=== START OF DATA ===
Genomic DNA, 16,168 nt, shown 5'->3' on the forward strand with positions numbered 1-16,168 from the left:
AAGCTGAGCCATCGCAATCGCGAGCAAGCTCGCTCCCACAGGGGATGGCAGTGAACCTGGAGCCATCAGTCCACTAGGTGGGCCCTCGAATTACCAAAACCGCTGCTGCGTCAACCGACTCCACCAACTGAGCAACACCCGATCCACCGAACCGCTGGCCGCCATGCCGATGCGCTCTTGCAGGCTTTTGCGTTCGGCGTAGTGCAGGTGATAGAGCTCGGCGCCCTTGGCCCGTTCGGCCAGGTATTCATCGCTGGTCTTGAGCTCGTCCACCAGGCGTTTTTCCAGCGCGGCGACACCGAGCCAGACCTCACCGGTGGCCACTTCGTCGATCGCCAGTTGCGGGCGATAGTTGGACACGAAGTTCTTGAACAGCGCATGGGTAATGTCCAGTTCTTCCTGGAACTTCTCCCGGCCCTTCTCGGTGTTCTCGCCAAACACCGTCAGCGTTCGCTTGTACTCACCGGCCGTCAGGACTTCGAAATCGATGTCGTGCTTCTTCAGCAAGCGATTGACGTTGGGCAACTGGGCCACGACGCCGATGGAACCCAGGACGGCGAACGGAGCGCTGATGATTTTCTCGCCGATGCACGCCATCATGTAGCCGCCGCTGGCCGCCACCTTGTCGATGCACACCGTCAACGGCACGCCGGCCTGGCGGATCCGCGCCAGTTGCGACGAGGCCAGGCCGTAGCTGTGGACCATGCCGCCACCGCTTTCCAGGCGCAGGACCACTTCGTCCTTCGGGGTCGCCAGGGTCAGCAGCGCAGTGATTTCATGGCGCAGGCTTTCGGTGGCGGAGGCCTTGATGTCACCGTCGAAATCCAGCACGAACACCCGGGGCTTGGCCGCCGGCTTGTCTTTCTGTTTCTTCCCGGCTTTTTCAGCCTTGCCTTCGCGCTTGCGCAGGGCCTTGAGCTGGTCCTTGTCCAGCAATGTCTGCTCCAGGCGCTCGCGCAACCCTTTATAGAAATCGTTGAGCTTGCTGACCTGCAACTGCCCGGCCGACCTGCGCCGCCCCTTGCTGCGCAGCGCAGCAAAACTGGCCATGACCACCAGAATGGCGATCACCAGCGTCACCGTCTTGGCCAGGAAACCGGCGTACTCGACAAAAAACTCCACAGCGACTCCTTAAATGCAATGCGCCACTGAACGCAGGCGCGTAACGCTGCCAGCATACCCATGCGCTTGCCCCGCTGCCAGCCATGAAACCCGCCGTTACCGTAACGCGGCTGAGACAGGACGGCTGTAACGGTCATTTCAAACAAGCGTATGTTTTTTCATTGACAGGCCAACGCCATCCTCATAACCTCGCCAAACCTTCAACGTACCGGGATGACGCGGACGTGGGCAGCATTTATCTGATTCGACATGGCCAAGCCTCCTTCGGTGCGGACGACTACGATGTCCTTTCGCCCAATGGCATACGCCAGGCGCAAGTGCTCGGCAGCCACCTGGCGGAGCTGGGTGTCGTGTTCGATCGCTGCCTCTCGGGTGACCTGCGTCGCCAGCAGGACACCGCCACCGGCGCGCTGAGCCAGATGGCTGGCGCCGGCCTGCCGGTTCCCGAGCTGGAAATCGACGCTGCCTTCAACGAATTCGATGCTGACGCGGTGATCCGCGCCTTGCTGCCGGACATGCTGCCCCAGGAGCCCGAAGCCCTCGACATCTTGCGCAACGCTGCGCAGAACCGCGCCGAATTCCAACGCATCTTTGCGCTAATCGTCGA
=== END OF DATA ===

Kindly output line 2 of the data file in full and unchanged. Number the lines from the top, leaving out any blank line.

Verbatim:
AAGCTGAGCCATCGCAATCGCGAGCAAGCTCGCTCCCACAGGGGATGGCAGTGAACCTGGAGCCATCAGTCCACTAGGTGGGCCCTCGAATTACCAAAACCGCTGCTGCGTCAACCGACTCCACCAACTGAGCAACACCCGATCCACCGAACCGCTGGCCGCCATGCCGATGCGCTCTTGCAGGCTTTTGCGTTCGGCGTAGTGCAGGTGATAGAGCTCGGCGCCCTTGGCCCGTTCGGCCAGGTATTCATCGCTGGTCTTGAGCTCGTCCACCAGGCGTTTTTCCAGCGCGGCGACACCGAGCCAGACCTCACCGGTGGCCACTTCGTCGATCGCCAGTTGCGGGCGATAGTTGGACACGAAGTTCTTGAACAGCGCATGGGTAATGTCCAGTTCTTCCTGGAACTTCTCCCGGCCCTTCTCGGTGTTCTCGCCAAACACCGTCAGCGTTCGCTTGTACTCACCGGCCGTCAGGACTTCGAAATCGATGTCGTGCTTCTTCAGCAAGCGATTGACGTTGGGCAACTGGGCCACGACGCCGATGGAACCCAGGACGGCGAACGGAGCGCTGATGATTTTCTCGCCGATGCACGCCATCATGTAGCCGCCGCTGGCCGCCACCTTGTCGATGCACACCGTCAACGGCACGCCGGCCTGGCGGATCCGCGCCAGTTGCGACGAGGCCAGGCCGTAGCTGTGGACCATGCCGCCACCGCTTTCCAGGCGCAGGACCACTTCGTCCTTCGGGGTCGCCAGGGTCAGCAGCGCAGTGATTTCATGGCGCAGGCTTTCGGTGGCGGAGGCCTTGATGTCACCGTCGAAATCCAGCACGAACACCCGGGGCTTGGCCGCCGGCTTGTCTTTCTGTTTCTTCCCGGCTTTTTCAGCCTTGCCTTCGCGCTTGCGCAGGGCCTTGAGCTGGTCCTTGTCCAGCAATGTCTGCTCCAGGCGCTCGCGCAACCCTTTATAGAAATCGTTGAGCTTGCTGACCTGCAACTGCCCGGCCGACCTGCGCCGCCCCTTGCTGCGCAGCGCAGCAAAACTGGCCATGACCACCAGAATGGCGATCACCAGCGTCACCGTCTTGGCCAGGAAACCGGCGTACTCGACAAAAAACTCCACAGCGACTCCTTAAATGCAATGCGCCACTGAACGCAGGCGCGTAACGCTGCCAGCATACCCATGCGCTTGCCCCGCTGCCAGCCATGAAACCCGCCGTTACCGTAACGCGGCTGAGACAGGACGGCTGTAACGGTCATTTCAAACAAGCGTATGTTTTTTCATTGACAGGCCAACGCCATCCTCATAACCTCGCCAAACCTTCAACGTACCGGGATGACGCGGACGTGGGCAGCATTTATCTGATTCGACATGGCCAAGCCTCCTTCGGTGCGGACGACTACGATGTCCTTTCGCCCAATGGCATACGCCAGGCGCAAGTGCTCGGCAGCCACCTGGCGGAGCTGGGTGTCGTGTTCGATCGCTGCCTCTCGGGTGACCTGCGTCGCCAGCAGGACACCGCCACCGGCGCGCTGAGCCAGATGGCTGGCGCCGGCCTGCCGGTTCCCGAGCTGGAAATCGACGCTGCCTTCAACGAATTCGATGCTGACGCGGTGATCCGCGCCTTGCTGCCGGACATGCTGCCCCAGGAGCCCGAAGCCCTCGACATCTTGCGCAACGCTGCGCAGAACCGCGCCGAATTCCAACGCATCTTTGCGCTAATCGTCGA